I understand writing the GUI/client/middleware of a datastore in Java, but when it comes to performing optimised datastore lookups or tabulations or aggregations (i.e. core datastore functionality), it seems insanity to write them in Java. Garbage Collection and GC pauses are known bottlenecks and danger points and really don't belong in Datastores, they are Java's achilles heel, and they are most dangerous in applications like datastores, that are supposed to be not only rock solid but highly predictable in terms of performance.

I am not surprised that Hypertable stands up long after HBase does, based on the simple fact that Hypertable is in C++ and HBase in Java. Are there any exceptions to this rule? Is there any datastore written in Java, that would not benefit (performance wise) from a rewrite in C++?

February 7, 2012 | Unregistered CommenterRussell Sullivan

I wouldn't conclude that you can't implement a performant predictable database in Java. If you make sure virtually nothing leaves eden you will get by just fine.

Pop in JNA and start doing your own memory management with ByteBuffers for long lived objects with variable lifetimes. You would end up doing the same thing in native code anyways in order to avoid heap fragmentation and to return unused pages to the OS.

I don't consider partially giving up GC as a reason to stop using Java. It is a shame that the Oracle/Sun JVM and Java have failed to treat native memory as a first class citizen while simultaneously failing to deliver on performant GC for many classes of application. It seems like C# has done a better job in that respect.

It would be interesting to see the test attempted with the G1 or Azul collector.

February 7, 2012 | Unregistered CommenterAriel Weisberg

The version of HBase that we used in this test does its own memory management for Memstore object allocation with something called MemStore-Local Allocation Buffers (mslab). Hypertable uses an arena allocator for the same purpose. The reason that this works is that objects allocated in the Memstore (CellCache) are grouped together by Region (Range) and all the objects in each group get deallocated at the same time. So the numbers presented here do reflect the optimization that you refer to.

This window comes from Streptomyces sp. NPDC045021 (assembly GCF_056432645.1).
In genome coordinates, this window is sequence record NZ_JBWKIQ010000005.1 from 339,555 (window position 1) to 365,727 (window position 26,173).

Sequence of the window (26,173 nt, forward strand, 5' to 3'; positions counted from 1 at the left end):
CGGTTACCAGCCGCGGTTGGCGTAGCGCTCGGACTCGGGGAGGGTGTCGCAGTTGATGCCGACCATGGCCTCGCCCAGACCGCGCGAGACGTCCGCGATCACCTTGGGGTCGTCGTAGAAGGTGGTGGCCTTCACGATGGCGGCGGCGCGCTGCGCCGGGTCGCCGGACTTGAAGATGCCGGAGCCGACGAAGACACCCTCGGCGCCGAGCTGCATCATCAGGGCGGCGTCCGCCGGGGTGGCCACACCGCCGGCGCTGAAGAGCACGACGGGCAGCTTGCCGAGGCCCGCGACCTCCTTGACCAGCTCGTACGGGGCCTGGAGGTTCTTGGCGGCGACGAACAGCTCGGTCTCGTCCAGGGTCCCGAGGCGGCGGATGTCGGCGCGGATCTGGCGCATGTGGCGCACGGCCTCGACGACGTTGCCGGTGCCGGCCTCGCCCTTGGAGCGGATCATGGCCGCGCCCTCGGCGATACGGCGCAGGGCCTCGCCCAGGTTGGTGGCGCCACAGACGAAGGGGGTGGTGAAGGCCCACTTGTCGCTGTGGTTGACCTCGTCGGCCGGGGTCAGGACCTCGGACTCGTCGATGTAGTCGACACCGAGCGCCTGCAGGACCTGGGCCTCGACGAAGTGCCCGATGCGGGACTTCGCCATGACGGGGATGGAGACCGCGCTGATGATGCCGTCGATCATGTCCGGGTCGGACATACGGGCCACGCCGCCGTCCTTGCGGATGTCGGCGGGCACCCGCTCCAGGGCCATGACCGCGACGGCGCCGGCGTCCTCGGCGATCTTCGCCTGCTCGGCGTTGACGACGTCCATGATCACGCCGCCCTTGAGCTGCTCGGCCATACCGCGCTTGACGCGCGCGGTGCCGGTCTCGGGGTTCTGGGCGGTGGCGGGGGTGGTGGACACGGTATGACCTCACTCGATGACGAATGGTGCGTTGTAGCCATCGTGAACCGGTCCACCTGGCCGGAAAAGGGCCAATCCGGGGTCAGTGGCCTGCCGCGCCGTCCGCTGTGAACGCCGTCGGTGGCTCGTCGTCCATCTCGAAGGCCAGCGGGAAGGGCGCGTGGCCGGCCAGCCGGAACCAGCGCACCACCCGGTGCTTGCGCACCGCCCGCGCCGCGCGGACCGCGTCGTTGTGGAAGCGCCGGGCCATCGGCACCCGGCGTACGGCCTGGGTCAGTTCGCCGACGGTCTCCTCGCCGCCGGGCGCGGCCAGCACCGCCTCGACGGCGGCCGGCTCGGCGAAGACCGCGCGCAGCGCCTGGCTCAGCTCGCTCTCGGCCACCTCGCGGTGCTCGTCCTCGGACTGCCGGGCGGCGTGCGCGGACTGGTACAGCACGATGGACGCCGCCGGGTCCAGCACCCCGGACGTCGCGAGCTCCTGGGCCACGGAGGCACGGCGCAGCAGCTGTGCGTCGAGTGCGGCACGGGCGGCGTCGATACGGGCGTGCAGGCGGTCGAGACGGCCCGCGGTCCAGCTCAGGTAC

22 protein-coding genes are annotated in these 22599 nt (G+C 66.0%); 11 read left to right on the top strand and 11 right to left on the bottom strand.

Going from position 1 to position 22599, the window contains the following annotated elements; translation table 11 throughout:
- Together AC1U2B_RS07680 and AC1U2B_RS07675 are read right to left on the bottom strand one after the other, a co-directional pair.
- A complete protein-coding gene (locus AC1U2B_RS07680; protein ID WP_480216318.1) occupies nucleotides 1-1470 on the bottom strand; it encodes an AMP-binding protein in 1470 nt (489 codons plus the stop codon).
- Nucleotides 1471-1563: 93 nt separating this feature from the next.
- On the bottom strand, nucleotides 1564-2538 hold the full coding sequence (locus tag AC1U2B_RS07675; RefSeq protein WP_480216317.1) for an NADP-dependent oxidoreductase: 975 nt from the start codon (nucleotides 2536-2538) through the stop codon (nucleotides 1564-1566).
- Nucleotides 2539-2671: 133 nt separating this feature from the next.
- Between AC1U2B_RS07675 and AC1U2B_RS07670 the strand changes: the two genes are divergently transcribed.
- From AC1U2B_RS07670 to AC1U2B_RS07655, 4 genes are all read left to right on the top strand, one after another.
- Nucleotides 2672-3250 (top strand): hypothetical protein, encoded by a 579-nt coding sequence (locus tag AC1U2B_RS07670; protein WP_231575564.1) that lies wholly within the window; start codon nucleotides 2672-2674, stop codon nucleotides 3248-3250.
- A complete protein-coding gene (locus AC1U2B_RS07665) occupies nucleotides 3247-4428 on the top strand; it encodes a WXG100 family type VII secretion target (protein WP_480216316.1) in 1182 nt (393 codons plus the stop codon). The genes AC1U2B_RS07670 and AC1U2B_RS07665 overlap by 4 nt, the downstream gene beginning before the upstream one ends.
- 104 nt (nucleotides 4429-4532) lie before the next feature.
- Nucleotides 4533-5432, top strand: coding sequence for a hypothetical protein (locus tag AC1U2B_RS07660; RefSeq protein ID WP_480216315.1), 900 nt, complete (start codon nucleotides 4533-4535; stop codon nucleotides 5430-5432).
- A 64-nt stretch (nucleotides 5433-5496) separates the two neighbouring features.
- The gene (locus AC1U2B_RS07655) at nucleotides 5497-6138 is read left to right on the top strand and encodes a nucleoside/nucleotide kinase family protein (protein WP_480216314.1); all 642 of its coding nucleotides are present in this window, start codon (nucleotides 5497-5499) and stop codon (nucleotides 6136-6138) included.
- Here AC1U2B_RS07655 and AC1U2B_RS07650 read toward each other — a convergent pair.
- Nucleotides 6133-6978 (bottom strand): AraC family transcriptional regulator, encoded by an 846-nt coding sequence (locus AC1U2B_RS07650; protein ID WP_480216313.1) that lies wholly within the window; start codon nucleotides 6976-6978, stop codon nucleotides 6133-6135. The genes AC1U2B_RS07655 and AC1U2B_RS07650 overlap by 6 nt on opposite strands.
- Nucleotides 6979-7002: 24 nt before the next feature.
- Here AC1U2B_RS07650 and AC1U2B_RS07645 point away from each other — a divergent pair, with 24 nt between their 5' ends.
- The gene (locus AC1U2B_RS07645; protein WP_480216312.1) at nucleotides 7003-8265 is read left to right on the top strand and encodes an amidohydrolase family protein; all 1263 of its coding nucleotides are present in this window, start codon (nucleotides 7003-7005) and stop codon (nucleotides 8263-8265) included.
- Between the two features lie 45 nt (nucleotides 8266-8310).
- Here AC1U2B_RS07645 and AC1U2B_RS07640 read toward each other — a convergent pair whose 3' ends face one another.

For the query cache, the arena or mslab-style solution would not work because there is no natural grouping of objects, so there is no way to merge smaller allocations into larger allocation blocks that can be managed more easily by the garbage collector. The query cache hit rate stabilized around 65% during the random read Zipfian test which gives you an idea of how important the query cache can be for real world access patterns.

February 7, 2012 | Registered CommenterDoug Judd

The version of HBase that we used in this test does its own memory management for Memstore object allocation with something called MemStore-Local Allocation Buffers (mslab).

No, it's not enabled by default in 0.90.x so it needs to be if you want to use it (I don't see that in your listed configurations)...

But that's minor compared to some other oversights. For example if the regions are set to split at 2GB but the memstores still flush at 64MB, you end up having to re-compact a lot of data in order to finally grow up to the split size. I bet the test starts really slowly.

Another oversight is that the test doesn't pre-split the table so all the clients will hammer the same region server in the beginning until it re-compacted enough to get up to 2GB. I don't know enough about how Hypertable manages this, but this is the first thing we recommend for HBase 2.8. The Important Configurations (see in particular). This would also make the test better since until all the regions are distributed you're not benchmarking the whole cluster.